A Good Bra is Hard to Find

Time for one thing is a regular section of Salon.

By Lori Leibovich

Published July 1, 1997 7:00PM (EDT)

My grandmother Florence divided the world into two categories: things she was for and things she was against. Ready-made cake mixes? Against. Hair spray? For. Demi Moore naked and pregnant on the cover of Vanity Fair? Very, very against. Some of her most passionate opinions were reserved for how she thought a woman should or should not conduct herself. Leaving the house without lipstick, in her view, was the same as leaving the house buck naked. Dressing in black before age 20 was "morose." Going braless in public was out of the question. My grandmother insisted she was "modern" -- all for a woman showing her "shape," as she called it, as long as she didn't "spill." And spilling could be eliminated entirely, she reasoned, if only every woman -- no matter how big, small, pointy or round -- had the good sense to own a good bra.

What was a good bra? Florence taught me when I was 11. A good bra supports and flatters and looks smooth under clothes. The material allows the skin to breathe; the straps and/or the underwire should never pinch, pull or leave marks. And a bra, like a lover's touch, should feel delicious against the breast.

It was the summer before sixth grade when Florence and I set out to purchase my first bras. She notified the store beforehand of our mission. This bra shop sold bras exclusively. No panties, bathing suits, peignoirs or other "intimate apparel." Such frivolous diversions might distract customers from the serious task at hand: finding the right bra for every breast on Long Island.

My grandmother directed the sales team from her perch outside the dressing room. I would need one standard white bra, one beige bra to wear beneath white summer shirts, one navy blue bra for winter (black was too racy) and one pink bra -- "just because."

The women, all about my grandmother's age, fanned out among the racks hunting and picking among the stretchy, satiny contraptions. I stood in the dressing room wearing nothing but my shorts, arms folded across my chest.

The saleswomen surrounded me in the dressing room, leaving the door wide open while they tugged and futzed. I slipped in and out of about a dozen different styles and sizes. The saleswomen took many liberties, cupping their hands around my breasts, shoving them under my arms. One of them unfurled a tape measure and wrapped it directly beneath my bare breasts and around my back. It might have been my body, but it was their canvas.

I was educated that day: When you try on a bra, always bend at the waist and shake your breasts into the cup. If the material bunches or gapes, get rid of it. If you find a bra that fits well, get a few. "A well-fitting bra is a gift," one of the saleswomen told me, "and like lipsticks, bras can be discontinued." I left that day with four new bras that my grandmother said were perfect for my new, womanly shape.

Through the years, my grandmother and I talked bras over the phone and I would keep her up to date on my size and what styles I was wearing -- front closures as opposed to back, satin as opposed to cotton. She took notes and every year, she'd tuck a few bras (never black) in an envelope around birthday time. "Lori dear," she wrote, "there are so many styles these days! Love and Kisses, Grandma."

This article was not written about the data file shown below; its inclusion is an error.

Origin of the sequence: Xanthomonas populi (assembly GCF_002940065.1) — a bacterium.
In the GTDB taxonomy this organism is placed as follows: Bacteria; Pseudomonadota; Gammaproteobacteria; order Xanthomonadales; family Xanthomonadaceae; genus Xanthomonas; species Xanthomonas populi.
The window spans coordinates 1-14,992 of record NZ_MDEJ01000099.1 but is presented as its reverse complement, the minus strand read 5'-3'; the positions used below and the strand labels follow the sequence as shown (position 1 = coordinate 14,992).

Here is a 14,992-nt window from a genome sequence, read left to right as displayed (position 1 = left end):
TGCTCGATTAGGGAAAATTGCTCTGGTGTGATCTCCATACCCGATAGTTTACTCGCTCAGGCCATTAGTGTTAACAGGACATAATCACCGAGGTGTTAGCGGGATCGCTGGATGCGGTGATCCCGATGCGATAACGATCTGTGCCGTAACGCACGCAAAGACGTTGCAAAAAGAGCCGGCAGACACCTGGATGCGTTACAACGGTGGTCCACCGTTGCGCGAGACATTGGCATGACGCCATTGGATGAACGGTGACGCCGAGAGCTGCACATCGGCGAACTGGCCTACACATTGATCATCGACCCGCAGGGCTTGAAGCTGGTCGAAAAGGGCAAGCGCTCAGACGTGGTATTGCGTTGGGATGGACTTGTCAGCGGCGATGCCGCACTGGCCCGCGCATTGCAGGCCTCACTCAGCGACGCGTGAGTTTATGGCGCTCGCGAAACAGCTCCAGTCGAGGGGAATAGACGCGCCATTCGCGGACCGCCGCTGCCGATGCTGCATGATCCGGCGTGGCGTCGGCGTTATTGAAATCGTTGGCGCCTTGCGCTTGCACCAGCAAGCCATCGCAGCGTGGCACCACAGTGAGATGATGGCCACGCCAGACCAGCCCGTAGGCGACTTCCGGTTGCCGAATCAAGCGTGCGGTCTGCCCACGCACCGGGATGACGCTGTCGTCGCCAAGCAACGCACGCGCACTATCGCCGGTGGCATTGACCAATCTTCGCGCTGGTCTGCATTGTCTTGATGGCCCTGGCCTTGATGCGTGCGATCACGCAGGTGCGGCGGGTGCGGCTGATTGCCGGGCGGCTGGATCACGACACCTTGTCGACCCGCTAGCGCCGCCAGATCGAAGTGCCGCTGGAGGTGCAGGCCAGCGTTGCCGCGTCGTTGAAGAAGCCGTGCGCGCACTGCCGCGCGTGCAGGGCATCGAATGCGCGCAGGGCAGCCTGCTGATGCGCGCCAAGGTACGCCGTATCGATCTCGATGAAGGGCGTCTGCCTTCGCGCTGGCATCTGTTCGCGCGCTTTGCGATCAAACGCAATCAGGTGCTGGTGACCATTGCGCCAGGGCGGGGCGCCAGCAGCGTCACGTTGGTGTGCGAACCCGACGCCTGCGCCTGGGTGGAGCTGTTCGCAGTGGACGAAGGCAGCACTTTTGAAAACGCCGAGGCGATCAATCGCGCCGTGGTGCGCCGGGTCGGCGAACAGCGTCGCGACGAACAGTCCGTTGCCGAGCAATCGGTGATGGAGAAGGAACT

Grandma Florence died when I was in college and for a short while, without her guidance, my bra shopping got sloppy. I ordered lingerie from the Victoria's Secret catalog a couple of times and ended up with a drawer full of ill-fitting, lacy, Technicolor "intimates" that failed to provide me with the gravity-defying cleavage of any of the bodacious catalog models. While the Victoria's Secret bras were alluring -- transparent, wireless, demi-cup -- they did nothing for my Shape. I jiggled shamelessly. Florence would have called me a hussy, had she seen me on the quad.

Now I'm back on track. My new bra treasure, my Natori style #34362, is a bra that sadly wasn't invented until after Florence was gone. Had she seen it, had she seen the way it cradles me, holds me just right, I know she would worship it, glorify it, write odes to it, as I do.

I own two blacks, one beige and an ivory. At about $34 each, my four Natoris cost the same as my monthly grocery bill, a little less than a quarter of my rent and about the same as two round-trip tickets on Southwest Airlines to visit my best friend in Los Angeles. But I'm fine with that. The bra is simply elegant, highly functional and downright sexy. Underneath T-shirts, the true testing ground of any bra, it remains true to the contours of my body while providing good nipple coverage. The underwire is bendable, lifting the breast slightly without digging into the skin. The thin, smooth straps resemble a bathing suit top; the adjusters are discreet. The cup is nearly seamless; the center panel, shaped liked a trapezoid, lies flat between the breasts. And the material? God, the material! Eighty percent nylon, 20 percent spandex, the fabric shimmers and breathes. There is no spillage.

The other day, in a communal dressing room, a woman who identified herself as an artist told me my brassiere was "a work of art." By the time I left, two other women had scratched down the name and style number. My co-worker's cousin swears by her Natori. My sister-in-law-just bought her first two. I've started giving them as gifts.

Lori Leibovich

Lori Leibovich is a contributing editor at Salon and the former editor of the Life section.

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